We’ve been working in Java, JNI and C++ to bring our Mapbox GL engine to Android, and now you can test the preview of our official Android GL SDK on GitHub.


The Ngorongoro Conservation Area & Crater beautifully rendered in the Mapbox GL Outdoors style.

The Mapbox GL engine uses OpenGL features such as vector rendering and GLSL shaders to make mobile maps fast and fluid. Unlike raster tile-based maps, vector rendering allows you to change subtle aspects of map styles on the fly, show and hide layers, and freely rotate the map and labels, all without needing to reload the map.

Vector tiles are lighter to download than raster tiles, which helps deliver a seamless experience over slow mobile connections. In the future, offline caching will allow your map to be fully functional without a network connection.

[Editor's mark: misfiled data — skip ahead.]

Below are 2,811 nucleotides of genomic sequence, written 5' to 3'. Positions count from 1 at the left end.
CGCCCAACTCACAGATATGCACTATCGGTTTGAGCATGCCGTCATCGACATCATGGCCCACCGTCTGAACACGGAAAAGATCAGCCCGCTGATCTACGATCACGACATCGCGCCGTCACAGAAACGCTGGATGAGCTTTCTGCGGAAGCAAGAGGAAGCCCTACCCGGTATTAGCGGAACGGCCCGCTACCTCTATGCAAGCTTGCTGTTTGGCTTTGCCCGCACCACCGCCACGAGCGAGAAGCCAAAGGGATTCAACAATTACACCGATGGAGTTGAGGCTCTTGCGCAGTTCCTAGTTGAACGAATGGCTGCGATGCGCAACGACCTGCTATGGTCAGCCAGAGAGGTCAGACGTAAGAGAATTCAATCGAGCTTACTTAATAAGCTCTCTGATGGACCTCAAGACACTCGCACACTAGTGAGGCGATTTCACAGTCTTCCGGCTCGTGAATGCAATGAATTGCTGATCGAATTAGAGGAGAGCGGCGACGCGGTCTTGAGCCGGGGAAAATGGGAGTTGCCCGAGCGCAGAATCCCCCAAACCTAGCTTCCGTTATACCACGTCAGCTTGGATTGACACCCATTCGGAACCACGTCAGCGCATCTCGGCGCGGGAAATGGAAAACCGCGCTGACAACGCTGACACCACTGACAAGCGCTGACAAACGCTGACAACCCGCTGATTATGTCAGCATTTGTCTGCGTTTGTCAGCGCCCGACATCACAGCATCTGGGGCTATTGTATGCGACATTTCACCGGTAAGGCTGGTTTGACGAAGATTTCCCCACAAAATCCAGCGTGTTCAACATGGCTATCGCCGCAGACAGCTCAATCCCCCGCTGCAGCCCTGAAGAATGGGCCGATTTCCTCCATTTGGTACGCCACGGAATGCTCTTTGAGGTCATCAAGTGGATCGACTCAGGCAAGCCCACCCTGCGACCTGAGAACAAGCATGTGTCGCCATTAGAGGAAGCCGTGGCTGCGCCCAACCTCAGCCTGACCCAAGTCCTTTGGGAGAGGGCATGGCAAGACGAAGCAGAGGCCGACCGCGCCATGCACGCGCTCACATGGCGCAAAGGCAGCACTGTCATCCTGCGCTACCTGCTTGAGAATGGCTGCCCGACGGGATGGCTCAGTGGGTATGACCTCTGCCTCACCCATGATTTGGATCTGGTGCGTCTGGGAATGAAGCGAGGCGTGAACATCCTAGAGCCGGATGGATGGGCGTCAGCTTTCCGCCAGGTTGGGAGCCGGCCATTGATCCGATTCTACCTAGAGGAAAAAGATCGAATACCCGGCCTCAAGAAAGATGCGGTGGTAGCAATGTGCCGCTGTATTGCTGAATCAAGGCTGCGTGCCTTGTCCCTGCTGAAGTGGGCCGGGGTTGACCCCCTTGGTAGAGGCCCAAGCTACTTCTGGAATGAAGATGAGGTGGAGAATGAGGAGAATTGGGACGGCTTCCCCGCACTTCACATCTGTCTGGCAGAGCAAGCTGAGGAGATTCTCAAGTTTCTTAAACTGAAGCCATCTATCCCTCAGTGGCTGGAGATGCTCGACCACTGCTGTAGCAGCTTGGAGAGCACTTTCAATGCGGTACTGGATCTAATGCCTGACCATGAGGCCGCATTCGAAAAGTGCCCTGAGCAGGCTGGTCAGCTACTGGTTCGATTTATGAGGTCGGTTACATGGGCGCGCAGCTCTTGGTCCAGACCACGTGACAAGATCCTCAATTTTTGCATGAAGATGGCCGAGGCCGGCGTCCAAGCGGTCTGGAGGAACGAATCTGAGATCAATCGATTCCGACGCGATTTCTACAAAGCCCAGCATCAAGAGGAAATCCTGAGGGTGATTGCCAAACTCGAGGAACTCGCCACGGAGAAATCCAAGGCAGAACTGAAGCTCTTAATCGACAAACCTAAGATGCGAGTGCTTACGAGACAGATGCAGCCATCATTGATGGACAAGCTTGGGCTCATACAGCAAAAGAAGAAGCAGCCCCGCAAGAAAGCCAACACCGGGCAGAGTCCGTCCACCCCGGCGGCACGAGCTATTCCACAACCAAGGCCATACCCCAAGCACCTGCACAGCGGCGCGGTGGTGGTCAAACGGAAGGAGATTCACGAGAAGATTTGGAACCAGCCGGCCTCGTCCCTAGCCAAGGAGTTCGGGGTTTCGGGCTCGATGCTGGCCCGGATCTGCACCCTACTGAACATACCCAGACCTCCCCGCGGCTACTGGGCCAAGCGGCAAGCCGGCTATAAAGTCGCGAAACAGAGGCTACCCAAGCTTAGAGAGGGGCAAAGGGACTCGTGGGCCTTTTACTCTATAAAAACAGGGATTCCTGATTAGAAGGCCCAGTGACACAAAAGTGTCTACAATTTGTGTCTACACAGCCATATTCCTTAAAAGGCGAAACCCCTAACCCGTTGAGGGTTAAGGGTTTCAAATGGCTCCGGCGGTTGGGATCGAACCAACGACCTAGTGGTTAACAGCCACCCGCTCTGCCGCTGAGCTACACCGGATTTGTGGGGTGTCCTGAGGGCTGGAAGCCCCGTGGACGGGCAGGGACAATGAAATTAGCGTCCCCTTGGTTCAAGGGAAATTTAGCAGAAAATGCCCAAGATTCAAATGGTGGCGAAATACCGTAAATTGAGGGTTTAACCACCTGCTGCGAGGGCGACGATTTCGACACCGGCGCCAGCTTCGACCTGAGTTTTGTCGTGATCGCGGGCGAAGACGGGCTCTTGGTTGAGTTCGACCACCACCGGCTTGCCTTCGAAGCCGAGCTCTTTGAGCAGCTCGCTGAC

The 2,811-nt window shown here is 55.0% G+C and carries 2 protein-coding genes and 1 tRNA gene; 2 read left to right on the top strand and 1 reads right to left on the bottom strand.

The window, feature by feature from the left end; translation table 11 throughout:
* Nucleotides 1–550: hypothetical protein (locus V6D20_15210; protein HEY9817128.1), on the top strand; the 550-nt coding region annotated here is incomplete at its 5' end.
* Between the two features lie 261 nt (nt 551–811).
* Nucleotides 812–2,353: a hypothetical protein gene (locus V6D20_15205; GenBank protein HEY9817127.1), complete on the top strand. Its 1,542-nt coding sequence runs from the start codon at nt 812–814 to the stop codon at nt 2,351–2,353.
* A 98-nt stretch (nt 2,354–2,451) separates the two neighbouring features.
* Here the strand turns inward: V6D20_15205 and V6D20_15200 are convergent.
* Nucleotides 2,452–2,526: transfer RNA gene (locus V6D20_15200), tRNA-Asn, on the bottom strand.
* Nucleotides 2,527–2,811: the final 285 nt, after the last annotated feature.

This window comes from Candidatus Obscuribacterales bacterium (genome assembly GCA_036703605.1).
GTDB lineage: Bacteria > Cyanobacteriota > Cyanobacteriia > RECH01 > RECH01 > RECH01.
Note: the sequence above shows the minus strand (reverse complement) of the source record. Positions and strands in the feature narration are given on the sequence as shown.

Device compatibility can be a difficult problem on Android, so we’ve ensured the SDK will run on devices from API 14 (currently 91.8% of active devices) to the latest API 21. In the near future, this support will be extended down to API 9 (currently 99.6% of active devices).

Kota Kinabalu, the capital of the Sabah province of Malaysian Borneo rendered in a dynamic nighttime GL style.

You can continue to render raster tiles, such as this satellite imagery close-up of Manhattan, along with GL vector styles right in the same map.


All of this is part of our commitment to open Android mapping. You can help us build these tools on GitHub. Whether your expertise is Java, C++, OpenGL, the JNI bridge, or device testing, you are welcome to join us.

Hit me up on Twitter at @LeithBade if you have questions or want to talk Android GL.